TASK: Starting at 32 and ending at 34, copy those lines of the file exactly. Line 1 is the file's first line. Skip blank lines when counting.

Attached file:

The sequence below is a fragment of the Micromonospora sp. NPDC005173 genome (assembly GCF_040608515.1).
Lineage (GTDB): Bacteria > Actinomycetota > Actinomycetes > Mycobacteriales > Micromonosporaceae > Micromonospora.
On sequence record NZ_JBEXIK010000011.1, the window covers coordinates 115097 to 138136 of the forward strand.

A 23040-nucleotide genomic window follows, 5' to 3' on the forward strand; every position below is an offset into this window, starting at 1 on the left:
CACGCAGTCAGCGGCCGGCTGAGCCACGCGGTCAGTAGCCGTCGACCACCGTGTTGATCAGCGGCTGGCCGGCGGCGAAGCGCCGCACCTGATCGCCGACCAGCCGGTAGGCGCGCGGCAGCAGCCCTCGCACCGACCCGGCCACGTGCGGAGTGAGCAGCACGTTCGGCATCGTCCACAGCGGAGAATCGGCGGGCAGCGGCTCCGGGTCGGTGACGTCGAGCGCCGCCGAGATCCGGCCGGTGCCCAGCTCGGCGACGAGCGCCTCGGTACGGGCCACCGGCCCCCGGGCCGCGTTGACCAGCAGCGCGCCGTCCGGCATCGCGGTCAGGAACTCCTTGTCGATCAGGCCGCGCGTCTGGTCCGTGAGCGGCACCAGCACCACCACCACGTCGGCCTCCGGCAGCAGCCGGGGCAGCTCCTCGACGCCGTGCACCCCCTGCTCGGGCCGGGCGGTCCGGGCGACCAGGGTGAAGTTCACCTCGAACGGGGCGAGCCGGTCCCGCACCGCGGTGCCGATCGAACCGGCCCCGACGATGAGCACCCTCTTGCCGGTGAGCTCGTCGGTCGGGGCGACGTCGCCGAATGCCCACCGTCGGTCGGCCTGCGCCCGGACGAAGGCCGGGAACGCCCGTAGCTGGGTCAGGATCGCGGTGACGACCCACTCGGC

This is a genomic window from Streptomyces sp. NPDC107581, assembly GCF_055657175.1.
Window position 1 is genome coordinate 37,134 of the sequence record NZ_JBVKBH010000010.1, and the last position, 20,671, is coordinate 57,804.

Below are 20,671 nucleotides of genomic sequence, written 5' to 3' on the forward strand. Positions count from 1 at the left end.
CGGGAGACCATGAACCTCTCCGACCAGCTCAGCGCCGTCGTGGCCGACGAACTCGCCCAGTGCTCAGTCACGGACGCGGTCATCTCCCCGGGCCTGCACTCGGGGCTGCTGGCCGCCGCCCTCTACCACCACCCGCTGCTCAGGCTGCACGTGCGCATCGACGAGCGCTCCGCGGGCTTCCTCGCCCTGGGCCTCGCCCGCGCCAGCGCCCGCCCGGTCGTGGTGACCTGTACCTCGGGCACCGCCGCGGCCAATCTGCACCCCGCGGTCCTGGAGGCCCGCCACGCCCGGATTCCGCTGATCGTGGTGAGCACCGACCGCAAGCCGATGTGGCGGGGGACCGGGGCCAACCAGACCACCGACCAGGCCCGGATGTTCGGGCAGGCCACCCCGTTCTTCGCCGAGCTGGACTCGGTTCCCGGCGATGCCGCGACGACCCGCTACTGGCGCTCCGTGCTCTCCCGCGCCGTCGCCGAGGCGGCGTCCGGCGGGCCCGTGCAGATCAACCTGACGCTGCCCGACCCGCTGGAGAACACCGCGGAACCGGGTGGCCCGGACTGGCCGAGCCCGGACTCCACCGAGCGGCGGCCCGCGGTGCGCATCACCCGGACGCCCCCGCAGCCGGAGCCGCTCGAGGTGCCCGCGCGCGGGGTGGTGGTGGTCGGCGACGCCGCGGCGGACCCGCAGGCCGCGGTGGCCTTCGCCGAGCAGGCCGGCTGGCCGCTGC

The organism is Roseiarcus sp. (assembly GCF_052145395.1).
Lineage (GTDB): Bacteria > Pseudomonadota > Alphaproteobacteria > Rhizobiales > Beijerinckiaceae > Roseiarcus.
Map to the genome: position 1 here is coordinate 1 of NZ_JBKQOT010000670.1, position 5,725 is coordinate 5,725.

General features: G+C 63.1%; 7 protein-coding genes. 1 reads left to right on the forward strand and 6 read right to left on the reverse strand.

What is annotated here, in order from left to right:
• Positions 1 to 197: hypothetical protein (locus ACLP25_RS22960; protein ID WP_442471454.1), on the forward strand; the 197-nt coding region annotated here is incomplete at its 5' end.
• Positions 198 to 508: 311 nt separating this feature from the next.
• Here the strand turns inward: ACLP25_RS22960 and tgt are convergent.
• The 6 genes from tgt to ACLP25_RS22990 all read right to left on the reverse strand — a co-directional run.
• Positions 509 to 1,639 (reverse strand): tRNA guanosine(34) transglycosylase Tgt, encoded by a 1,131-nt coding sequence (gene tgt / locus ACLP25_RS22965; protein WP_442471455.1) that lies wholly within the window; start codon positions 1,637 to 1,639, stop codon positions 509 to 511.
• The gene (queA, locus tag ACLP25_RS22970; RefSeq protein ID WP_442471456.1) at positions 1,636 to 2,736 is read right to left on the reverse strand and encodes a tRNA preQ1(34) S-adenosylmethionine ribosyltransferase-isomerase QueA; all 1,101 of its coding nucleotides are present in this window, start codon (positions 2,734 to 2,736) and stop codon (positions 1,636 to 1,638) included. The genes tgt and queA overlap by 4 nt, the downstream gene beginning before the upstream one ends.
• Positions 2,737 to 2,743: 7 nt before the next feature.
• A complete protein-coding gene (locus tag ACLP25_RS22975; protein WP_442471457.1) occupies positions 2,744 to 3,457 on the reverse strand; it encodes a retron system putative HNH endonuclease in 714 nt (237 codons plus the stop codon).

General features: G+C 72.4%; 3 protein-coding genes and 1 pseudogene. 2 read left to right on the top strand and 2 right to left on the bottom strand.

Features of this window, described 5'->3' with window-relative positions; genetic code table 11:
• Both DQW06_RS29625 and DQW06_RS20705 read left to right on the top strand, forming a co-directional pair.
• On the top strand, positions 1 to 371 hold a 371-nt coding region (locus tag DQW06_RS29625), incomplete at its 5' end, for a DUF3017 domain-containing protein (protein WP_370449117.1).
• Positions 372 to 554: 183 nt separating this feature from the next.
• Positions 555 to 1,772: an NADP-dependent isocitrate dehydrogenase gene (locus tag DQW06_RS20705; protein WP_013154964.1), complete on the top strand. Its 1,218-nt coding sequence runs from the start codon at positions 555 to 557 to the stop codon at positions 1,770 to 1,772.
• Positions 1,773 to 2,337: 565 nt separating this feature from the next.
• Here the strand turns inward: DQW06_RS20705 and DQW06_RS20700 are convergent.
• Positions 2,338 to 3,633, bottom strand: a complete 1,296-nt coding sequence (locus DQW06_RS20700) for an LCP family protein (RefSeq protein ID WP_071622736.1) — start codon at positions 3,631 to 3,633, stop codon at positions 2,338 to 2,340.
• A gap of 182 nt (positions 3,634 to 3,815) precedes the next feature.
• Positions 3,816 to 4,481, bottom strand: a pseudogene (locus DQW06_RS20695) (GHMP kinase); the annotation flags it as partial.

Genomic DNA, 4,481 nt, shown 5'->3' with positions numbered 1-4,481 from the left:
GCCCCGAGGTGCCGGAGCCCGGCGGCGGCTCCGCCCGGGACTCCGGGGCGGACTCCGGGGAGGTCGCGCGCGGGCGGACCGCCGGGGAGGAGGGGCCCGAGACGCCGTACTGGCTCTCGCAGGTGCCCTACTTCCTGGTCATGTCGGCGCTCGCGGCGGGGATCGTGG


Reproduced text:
• A gap of 182 nt (positions 3,634 to 3,815) precedes the next feature.
• Positions 3,816 to 4,481, bottom strand: a pseudogene (locus DQW06_RS20695) (GHMP kinase); the annotation flags it as partial.

Genomic DNA, 4,481 nt, shown 5'->3' with positions numbered 1-4,481 from the left: